CERAMIC MEMORY FOR ORDNANCE FUZING.
Final rept. Mar 66-Mar 67 on Phase 2,
LITTON SYSTEMS INC WOODLAND HILLS CA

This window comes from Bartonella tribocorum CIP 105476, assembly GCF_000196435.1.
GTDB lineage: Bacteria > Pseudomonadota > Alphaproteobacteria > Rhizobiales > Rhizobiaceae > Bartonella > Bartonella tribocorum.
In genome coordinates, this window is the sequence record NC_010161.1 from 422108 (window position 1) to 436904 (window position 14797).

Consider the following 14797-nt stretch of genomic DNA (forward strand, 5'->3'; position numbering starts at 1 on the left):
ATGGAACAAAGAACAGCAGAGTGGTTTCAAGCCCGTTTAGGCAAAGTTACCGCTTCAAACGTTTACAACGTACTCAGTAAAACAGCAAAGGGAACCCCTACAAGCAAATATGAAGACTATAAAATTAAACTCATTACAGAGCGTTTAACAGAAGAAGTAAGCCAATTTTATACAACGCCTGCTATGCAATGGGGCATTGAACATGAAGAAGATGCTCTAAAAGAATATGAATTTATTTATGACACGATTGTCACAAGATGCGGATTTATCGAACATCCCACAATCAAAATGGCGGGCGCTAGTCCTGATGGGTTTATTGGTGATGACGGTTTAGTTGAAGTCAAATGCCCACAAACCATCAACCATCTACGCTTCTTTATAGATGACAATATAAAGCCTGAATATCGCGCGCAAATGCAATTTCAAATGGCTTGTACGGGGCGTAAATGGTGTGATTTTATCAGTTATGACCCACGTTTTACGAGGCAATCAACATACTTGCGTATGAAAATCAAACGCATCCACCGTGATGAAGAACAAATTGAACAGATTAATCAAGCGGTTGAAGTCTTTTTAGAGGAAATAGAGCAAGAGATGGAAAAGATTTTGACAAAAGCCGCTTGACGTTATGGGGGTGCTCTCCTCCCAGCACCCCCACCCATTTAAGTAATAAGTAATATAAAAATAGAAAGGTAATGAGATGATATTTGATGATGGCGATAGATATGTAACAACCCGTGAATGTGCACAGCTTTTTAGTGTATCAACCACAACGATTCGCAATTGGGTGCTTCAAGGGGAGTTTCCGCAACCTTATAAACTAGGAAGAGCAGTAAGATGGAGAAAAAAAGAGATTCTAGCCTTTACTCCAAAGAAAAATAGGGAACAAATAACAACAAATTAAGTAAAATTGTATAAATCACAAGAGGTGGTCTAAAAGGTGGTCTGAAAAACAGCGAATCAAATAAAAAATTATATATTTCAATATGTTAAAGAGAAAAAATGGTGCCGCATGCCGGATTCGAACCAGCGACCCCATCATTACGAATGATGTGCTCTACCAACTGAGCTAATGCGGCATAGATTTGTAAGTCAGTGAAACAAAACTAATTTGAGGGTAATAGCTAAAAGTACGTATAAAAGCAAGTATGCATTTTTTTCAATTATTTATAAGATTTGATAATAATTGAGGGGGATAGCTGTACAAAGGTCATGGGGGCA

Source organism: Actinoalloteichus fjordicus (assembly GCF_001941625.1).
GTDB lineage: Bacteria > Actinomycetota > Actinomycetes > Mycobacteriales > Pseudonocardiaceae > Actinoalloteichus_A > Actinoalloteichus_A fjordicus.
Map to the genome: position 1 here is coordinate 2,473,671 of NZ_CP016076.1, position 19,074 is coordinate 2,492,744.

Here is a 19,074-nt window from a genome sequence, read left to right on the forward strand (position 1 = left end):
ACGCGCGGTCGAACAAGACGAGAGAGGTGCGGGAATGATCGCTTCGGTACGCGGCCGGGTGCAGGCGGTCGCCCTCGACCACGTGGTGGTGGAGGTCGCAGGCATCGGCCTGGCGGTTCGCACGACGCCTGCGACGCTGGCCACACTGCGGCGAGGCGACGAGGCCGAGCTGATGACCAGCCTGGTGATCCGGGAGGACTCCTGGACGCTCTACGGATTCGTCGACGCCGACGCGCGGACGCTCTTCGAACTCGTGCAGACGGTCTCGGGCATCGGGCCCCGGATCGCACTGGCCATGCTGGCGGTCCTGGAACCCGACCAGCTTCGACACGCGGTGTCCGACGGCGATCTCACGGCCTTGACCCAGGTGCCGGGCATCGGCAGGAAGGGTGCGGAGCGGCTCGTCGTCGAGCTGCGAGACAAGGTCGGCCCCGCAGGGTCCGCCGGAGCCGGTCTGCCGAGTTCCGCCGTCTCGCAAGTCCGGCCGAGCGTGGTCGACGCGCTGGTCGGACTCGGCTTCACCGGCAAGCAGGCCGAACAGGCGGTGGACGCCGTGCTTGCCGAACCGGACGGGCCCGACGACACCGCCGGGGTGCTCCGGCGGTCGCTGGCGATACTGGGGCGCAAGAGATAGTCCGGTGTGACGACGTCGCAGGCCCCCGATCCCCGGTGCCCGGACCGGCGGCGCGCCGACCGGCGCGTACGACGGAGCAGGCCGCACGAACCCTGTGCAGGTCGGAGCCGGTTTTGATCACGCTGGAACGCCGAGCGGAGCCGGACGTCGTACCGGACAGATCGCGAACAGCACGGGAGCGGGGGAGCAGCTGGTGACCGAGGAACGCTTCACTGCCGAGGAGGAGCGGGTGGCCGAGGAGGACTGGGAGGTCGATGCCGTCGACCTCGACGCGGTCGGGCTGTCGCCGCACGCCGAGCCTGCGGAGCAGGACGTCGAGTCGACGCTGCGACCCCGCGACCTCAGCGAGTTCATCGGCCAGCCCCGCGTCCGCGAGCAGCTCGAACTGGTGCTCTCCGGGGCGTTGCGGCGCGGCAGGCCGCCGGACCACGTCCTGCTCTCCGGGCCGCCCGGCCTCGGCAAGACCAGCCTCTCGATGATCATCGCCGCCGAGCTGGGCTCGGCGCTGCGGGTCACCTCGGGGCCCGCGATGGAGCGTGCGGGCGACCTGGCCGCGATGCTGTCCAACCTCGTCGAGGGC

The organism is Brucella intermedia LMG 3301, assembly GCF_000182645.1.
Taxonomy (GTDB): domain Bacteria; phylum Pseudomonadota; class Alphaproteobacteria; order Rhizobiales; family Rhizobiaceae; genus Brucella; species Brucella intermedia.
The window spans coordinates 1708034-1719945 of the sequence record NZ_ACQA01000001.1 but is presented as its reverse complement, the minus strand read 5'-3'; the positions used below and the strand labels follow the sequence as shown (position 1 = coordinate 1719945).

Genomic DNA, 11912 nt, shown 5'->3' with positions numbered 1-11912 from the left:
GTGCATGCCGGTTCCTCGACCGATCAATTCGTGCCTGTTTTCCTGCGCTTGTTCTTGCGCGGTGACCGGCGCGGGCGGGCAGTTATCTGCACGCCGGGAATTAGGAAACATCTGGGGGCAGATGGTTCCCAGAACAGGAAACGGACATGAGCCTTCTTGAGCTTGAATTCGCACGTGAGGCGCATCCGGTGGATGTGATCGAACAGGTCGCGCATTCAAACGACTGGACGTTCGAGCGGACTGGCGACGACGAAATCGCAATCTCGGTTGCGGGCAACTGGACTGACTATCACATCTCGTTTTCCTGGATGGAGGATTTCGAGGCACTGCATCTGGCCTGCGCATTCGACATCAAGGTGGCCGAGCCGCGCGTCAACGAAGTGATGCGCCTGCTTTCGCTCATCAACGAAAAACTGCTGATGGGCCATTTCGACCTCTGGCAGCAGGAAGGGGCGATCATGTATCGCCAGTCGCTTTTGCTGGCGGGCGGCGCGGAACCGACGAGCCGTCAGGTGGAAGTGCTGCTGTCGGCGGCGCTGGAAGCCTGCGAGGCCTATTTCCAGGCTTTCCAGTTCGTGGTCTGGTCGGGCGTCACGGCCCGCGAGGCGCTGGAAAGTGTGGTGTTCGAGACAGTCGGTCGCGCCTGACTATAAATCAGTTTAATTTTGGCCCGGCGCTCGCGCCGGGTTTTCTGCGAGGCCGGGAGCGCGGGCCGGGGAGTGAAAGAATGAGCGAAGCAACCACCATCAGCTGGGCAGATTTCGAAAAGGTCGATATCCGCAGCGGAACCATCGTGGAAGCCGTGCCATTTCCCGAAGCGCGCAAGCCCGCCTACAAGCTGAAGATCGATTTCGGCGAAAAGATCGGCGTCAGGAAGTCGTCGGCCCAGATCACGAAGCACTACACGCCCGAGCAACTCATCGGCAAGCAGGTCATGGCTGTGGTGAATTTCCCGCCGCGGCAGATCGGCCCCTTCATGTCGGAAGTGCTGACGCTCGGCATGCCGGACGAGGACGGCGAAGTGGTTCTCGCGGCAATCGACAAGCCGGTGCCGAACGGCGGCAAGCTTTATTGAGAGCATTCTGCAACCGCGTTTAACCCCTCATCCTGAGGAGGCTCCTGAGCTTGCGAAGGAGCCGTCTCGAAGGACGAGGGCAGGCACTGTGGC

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Phase one of the program Ceramic Memory for Ordnance Fuzing encompassed theoretical and experimental tasks whose purpose was to evaluate the feasibility of using ceramic material as a memory for ordnance timers. The second phase of the program, consisted of three tasks a continuation of ceramic memory research, and a technical and economic evaluation of two magnetic means of setting digital ordnance fuzes. Prototype ceramic memories were fabricated and packaged. The MOD V memory performed satisfactorily in a temperature environment of -55 to 75 C and after being subjected to 30 Kgs in a centrifuge, followed by a 24 Kg shock in HDLs air gun. A new class of ceramic ferroelectric memory was invented which is solidly encapsulated. Although its readclock voltage efficiency is lower than with the resonant ceramic memory, it offers several significant features. It is particularly applicable to counters fabricated with MOS semiconductors. Magnetic cores and bobbins were shown to be technically feasible for setting bipolar transistorized counters. The former required, however, exception to some ground rule considerations while the latter could not meet economic objectives. A low cost magnetic wire memory was studied. It was not adaptable to the fuze requirements, primarily because of technical limitations. Author
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